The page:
Your prayers may have been answered.  Recently a group of people including myself have formed a council (Disaster Recovery Preparedness Benchmark) that aims to increase DR preparedness awareness and improve overall DR practices. These are not sales people who are trying to sell you stuff. These are people who work in the field like you and I and have a day job. Their jobs help them bring the diversity to the council and share the knowledge and experience they have gained over the years. The idea is all of that put together will help develop some standards and best practices for the industry to follow and bring some kind of method and calmness to the awesome madness we have witnessed over the last few years. You can take a look at it here. As everything else, we are starting off with a survey that will help you evaluate your current situation. This data will also help bring in more information that will benefit the overall cause. Don’t worry personally identifiable information is only collected when you voluntarily provide it. Start playing your role in taming the DR animal, protect your investment and take your survey here.

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PHD giveaway http://www.cloud-buddy.com/?p=1947 http://www.cloud-buddy.com/?p=1947#comments Fri, 28 Jun 2013 16:49:06 +0000 http://www.cloud-buddy.com/?p=1947 I have been keeping my eye on PHD Virtual for sometime now as their tools tend to make me feel smarter than I really am. It turns out they are having a free give away where you could potentially win a 1 year free license for either their VMware/Citrix backup solution or even their Reliable DR product that I reviewed just a few weeks ago.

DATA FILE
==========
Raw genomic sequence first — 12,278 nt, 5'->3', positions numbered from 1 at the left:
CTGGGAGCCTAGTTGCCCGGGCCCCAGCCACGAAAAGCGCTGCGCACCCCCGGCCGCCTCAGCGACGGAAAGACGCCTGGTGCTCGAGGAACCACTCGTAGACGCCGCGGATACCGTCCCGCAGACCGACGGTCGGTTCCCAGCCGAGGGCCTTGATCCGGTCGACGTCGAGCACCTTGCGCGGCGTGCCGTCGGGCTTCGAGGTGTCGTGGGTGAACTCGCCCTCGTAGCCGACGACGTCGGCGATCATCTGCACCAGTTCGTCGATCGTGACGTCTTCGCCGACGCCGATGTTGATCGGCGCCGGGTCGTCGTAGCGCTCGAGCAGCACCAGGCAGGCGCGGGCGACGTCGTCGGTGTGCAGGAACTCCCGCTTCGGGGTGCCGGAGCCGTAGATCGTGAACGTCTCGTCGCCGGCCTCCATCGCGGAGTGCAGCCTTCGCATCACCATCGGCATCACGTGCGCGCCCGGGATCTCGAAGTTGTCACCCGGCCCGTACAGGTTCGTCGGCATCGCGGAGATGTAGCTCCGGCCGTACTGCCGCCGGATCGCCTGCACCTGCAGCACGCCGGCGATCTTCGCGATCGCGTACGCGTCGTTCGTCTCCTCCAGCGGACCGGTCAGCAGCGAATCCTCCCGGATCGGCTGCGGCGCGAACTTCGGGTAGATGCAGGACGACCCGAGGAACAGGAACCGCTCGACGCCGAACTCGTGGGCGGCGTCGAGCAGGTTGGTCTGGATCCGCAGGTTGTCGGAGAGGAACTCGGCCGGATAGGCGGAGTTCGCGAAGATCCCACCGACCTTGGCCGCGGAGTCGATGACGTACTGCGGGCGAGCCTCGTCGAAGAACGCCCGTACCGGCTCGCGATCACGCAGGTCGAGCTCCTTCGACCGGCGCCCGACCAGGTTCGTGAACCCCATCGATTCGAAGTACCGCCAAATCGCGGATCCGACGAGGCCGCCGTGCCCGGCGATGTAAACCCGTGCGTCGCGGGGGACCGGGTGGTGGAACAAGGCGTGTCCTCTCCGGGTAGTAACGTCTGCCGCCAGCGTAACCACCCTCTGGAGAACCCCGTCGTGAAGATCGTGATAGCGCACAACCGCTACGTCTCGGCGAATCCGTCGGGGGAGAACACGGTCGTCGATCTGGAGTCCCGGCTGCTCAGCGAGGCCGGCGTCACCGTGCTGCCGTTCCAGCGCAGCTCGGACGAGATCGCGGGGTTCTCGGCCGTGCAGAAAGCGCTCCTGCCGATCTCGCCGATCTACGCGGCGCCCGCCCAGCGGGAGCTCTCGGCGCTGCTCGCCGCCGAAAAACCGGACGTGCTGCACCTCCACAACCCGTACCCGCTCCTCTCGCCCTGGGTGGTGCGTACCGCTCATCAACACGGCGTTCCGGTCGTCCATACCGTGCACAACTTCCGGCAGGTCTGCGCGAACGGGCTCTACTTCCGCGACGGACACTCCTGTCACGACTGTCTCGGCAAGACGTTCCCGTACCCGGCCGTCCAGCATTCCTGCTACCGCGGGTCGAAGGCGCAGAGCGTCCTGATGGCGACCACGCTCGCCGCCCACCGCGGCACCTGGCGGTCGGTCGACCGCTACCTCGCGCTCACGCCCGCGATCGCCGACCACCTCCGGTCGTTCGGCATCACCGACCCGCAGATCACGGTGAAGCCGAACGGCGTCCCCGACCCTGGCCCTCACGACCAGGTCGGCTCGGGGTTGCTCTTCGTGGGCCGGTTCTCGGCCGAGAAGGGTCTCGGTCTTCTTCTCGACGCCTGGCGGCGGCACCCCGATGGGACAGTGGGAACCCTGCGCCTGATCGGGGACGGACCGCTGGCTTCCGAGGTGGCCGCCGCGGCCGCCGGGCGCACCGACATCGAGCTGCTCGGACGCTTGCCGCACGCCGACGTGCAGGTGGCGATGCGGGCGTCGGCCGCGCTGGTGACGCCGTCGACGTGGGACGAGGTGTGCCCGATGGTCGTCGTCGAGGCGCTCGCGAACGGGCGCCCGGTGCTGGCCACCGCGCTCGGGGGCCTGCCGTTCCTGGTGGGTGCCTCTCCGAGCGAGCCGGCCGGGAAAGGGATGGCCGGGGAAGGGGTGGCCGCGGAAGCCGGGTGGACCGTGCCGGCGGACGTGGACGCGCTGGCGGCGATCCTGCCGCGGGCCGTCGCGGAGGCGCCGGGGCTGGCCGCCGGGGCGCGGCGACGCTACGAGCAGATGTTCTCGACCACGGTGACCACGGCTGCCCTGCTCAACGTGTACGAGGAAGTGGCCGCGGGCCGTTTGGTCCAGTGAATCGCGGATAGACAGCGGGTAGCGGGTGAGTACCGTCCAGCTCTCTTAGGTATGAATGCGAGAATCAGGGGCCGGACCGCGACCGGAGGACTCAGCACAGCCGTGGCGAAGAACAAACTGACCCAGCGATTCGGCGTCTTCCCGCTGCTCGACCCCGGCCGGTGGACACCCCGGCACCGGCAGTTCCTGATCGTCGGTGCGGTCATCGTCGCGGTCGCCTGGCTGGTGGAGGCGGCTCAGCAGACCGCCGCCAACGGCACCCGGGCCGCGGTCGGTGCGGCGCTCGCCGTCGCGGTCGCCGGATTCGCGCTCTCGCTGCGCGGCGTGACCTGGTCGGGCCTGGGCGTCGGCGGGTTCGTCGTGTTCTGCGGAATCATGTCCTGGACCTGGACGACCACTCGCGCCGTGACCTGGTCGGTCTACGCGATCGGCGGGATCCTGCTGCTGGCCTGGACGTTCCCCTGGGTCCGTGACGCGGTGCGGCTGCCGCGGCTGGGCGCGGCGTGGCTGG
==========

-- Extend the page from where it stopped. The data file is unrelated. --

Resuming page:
So what do you have to do to win? Simply download their Virtual backup tool for VMware/Citrix or their Reliable DR product, from there on you are automatically entered to win. Here is the post that may have more information. Good luck!

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How reliable is your DR plan? http://www.cloud-buddy.com/?p=1940 http://www.cloud-buddy.com/?p=1940#comments Wed, 05 Jun 2013 15:03:17 +0000 http://www.cloud-buddy.com/?p=1940 Over the past few years or so there have been a lot of new solutions that have surfaced. There have been new ways of solving new problems and even ways to solve old problems more efficiently. I have been impressed by the simplicity that PHD Virtual brings to their backup solution, so when I first heard about “ReliableDR”, I had no reason not a take peek.

PHD Virtual acquired VirtualSharp Software earlier this year. VirtualSharp had made some great strides to address the complex problem of disaster recovery. I know we all want a disaster recovery solution and SRM is a great product. Stop laughing! Ok it’s a great product but perhaps not so great to use with all its complexities and nuances. At the end of the day a great DR solution should ask us what we want our RPO and RTO to be and orchestrate a solution based on that. It should not be the other way around. I believe ReliableDR is definitely a step in that direction. Don’t get me wrong, I am not hating on SRM here, I am simply stating the ReliableDR does that in a very simple manner. It’s a tool that doesn’t require an extensive amount of research or consulting hours.

Cloud has definitely been the buzz word for some time now. And automation is key with any decent cloud service. That’s really what makes the magic happen. When you think about it, we have automation all around us. Do we not let our VMs float around from host to host (DRS) and from datastore to datastore (SDRS)? Do we not let the packets flow around in our switches and let them figure out what’s works best for them? Do we not let load balancers determine what will be the best way to handle the load at any given time? Why not let automation come in to creating a DR plan as well? Now there would still be some manual work involved, but you will definitely not be starting from scratch and will be using a lot of information that already exists. I think that brings in a lot of value. That’s not only in cost savings for implementing a DR solution but also a tremendous amount of cost savings in a solution that will actually work.